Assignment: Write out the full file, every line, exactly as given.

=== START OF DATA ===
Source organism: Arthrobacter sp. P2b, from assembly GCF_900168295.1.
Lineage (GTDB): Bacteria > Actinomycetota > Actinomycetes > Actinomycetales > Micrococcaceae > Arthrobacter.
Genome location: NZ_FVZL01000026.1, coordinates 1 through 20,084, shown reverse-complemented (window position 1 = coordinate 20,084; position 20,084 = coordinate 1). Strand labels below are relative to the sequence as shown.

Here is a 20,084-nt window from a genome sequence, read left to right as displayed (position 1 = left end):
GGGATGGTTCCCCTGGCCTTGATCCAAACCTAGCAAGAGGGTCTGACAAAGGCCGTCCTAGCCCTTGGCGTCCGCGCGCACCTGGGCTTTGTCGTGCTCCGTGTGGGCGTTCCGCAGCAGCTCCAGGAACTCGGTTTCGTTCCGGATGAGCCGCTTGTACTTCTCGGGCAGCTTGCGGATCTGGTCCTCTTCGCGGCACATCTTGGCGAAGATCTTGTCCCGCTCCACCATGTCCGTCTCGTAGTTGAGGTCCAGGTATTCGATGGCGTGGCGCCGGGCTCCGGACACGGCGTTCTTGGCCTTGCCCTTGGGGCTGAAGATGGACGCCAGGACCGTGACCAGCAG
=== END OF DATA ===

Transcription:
Source organism: Arthrobacter sp. P2b, from assembly GCF_900168295.1.
Lineage (GTDB): Bacteria > Actinomycetota > Actinomycetes > Actinomycetales > Micrococcaceae > Arthrobacter.
Genome location: NZ_FVZL01000026.1, coordinates 1 through 20,084, shown reverse-complemented (window position 1 = coordinate 20,084; position 20,084 = coordinate 1). Strand labels below are relative to the sequence as shown.

Here is a 20,084-nt window from a genome sequence, read left to right as displayed (position 1 = left end):
GGGATGGTTCCCCTGGCCTTGATCCAAACCTAGCAAGAGGGTCTGACAAAGGCCGTCCTAGCCCTTGGCGTCCGCGCGCACCTGGGCTTTGTCGTGCTCCGTGTGGGCGTTCCGCAGCAGCTCCAGGAACTCGGTTTCGTTCCGGATGAGCCGCTTGTACTTCTCGGGCAGCTTGCGGATCTGGTCCTCTTCGCGGCACATCTTGGCGAAGATCTTGTCCCGCTCCACCATGTCCGTCTCGTAGTTGAGGTCCAGGTATTCGATGGCGTGGCGCCGGGCTCCGGACACGGCGTTCTTGGCCTTGCCCTTGGGGCTGAAGATGGACGCCAGGACCGTGACCAGCAG